HONOLULU (KHON2) — Hawaii County Prosecutors are calling the death of Makalapuanani Beverly Mauga in Hawaiian Beaches Thursday a heinous murder. The victim’s family said she was a loving sister, daughter and mother who didn’t deserve what happened.

Her accused killer, Michael Carvalho, remains in custody.

It’s cases like this along with a recent Hawaii Supreme Court ruling that has officials on edge.

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“There’s a possibility that, because of that decision this guy may be walking free,” said Mitch Roth, Hawaii County Mayor. “So we have some really great concerns that the decisions made could have this guy out on the street and put everybody in danger.”

The Hawaii Supreme Court ruled preliminary hearings are no longer valid for suspects charged with class A felonies. They must be indicted by a grand jury.

Hawaii Island prosecutors said there are about 220 cases that may be impacted. On Oahu, prosecutors had to indict Kendall Ramsey last week for killing his girlfriend and infant son in 2020.

“The result is we have 168 felony cases already charged in the system that currently are invalidated and what we have to do is rush to go to grand jury to take care of these matters so no one is released,” said Thomas Brady, First Deputy Prosecuting Attorney.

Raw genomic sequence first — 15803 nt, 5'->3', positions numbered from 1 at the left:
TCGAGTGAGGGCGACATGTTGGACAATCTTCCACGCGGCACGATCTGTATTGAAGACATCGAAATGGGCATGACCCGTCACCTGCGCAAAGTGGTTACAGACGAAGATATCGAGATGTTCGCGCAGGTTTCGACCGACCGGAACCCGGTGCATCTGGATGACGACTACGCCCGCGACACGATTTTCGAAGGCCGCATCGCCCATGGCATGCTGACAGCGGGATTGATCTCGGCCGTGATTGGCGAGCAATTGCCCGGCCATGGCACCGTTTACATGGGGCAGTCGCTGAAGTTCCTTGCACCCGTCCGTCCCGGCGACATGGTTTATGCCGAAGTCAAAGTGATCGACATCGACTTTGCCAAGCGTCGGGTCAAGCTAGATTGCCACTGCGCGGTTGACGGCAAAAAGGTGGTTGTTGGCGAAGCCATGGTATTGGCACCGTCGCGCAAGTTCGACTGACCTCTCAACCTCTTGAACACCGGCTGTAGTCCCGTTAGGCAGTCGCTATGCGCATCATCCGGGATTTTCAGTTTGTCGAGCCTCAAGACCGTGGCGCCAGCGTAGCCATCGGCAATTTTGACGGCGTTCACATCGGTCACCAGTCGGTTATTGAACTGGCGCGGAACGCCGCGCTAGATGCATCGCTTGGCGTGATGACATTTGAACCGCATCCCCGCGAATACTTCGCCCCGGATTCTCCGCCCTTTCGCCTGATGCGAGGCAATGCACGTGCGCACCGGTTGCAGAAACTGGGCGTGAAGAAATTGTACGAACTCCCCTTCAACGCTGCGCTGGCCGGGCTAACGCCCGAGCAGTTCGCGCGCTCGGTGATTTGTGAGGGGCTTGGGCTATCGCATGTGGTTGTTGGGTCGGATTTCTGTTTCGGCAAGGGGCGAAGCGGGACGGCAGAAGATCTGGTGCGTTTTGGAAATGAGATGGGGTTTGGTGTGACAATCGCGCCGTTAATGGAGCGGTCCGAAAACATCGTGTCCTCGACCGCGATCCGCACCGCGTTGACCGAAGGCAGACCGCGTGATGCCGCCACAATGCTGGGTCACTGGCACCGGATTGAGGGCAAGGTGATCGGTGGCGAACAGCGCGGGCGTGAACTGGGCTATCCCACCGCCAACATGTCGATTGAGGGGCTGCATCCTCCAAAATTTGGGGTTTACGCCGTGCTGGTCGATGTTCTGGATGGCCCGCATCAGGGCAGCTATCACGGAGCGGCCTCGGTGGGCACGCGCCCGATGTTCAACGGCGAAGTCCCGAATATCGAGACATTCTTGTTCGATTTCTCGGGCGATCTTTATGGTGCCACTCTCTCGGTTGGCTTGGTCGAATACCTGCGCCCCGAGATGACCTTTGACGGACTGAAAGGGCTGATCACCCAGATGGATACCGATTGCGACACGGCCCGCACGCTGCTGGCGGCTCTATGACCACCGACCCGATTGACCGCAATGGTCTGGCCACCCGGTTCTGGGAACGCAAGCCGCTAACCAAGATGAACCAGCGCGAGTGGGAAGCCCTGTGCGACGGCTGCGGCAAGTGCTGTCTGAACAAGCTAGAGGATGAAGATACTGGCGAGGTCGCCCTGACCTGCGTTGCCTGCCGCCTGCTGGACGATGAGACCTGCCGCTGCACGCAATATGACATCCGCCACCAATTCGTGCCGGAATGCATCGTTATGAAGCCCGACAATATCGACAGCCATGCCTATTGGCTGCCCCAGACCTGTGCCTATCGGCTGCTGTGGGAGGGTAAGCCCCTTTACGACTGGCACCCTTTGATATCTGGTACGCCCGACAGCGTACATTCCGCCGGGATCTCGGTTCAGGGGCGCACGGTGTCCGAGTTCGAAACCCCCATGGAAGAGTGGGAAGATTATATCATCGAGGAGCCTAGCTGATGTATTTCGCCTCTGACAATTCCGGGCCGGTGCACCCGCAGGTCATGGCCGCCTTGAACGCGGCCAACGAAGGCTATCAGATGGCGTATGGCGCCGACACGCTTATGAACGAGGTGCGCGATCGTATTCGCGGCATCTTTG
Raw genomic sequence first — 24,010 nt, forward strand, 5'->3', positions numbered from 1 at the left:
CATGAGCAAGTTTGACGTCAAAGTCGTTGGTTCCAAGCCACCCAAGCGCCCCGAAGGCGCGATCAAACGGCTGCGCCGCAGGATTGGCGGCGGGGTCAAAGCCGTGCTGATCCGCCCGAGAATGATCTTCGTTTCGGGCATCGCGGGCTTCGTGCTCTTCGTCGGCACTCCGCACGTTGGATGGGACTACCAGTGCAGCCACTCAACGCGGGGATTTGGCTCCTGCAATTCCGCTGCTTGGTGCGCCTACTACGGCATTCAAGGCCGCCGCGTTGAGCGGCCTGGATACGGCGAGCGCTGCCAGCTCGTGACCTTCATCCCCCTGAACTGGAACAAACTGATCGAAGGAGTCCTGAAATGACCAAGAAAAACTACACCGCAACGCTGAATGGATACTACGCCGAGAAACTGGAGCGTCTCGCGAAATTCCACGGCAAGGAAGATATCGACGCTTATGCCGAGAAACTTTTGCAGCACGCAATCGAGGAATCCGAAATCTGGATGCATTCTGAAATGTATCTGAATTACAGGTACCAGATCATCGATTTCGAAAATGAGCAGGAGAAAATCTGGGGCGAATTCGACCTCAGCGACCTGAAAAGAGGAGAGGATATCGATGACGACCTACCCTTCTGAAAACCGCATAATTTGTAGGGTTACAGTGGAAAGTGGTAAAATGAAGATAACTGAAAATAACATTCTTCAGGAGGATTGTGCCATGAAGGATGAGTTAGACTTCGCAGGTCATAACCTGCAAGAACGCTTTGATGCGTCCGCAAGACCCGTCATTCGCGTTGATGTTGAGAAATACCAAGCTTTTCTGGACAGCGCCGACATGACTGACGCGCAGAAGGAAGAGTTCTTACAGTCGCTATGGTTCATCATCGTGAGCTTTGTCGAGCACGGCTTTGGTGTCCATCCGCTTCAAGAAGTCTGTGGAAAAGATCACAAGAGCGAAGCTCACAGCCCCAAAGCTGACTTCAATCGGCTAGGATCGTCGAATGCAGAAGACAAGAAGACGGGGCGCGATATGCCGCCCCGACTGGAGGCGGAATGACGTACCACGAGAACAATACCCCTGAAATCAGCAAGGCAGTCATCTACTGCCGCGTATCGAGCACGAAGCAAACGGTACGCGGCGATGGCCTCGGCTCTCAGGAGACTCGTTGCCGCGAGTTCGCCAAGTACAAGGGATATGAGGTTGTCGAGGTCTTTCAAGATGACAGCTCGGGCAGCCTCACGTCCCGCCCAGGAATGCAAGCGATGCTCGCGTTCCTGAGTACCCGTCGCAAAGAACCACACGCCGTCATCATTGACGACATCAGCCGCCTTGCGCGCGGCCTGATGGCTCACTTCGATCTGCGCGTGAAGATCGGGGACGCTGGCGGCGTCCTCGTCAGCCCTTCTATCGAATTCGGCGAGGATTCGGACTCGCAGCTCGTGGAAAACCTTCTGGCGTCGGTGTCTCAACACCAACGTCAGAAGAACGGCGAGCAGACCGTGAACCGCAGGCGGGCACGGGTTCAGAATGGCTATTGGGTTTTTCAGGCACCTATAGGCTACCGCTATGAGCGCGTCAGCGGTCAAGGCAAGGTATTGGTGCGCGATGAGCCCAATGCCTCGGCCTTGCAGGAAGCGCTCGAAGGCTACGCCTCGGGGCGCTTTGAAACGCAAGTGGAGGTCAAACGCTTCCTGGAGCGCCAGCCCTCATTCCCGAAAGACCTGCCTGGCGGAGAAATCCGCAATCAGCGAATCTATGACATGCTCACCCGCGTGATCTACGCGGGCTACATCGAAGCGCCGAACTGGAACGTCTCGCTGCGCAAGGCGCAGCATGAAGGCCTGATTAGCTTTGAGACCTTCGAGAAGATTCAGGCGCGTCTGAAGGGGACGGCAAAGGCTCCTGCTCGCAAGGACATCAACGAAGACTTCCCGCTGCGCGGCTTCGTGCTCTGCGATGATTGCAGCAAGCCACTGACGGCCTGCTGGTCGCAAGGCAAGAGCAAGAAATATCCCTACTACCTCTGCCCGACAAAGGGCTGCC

The four-county prosecutors are making a plea with the legislature to go back in for a special session to change the Supreme Court ruling before it’s too late.

The Senate said it’s in talk with its members, House colleagues and the Judiciary to assess appropriate next steps. However, Mayor Roth said time is of the essence.

“Some of us only meet a couple of times a month and so for Maui, Kauai, and Hawaii Island it is super important that they have this special session or the Supreme Court rethinks its decision,” said Roth.

The Judiciary is adding more grand jury sessions across the state. Oahu will add a fourth grand jury session each week starting Sept. 26, Hawaii Island will have four instead of three, Maui County will also have four, and Kauai will have two.

“I don’t want to see anyone that’s violent be released, because of this new case law that came out,” Brady said.

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The legislature needs two-thirds approval in the House and Senate to call a special session.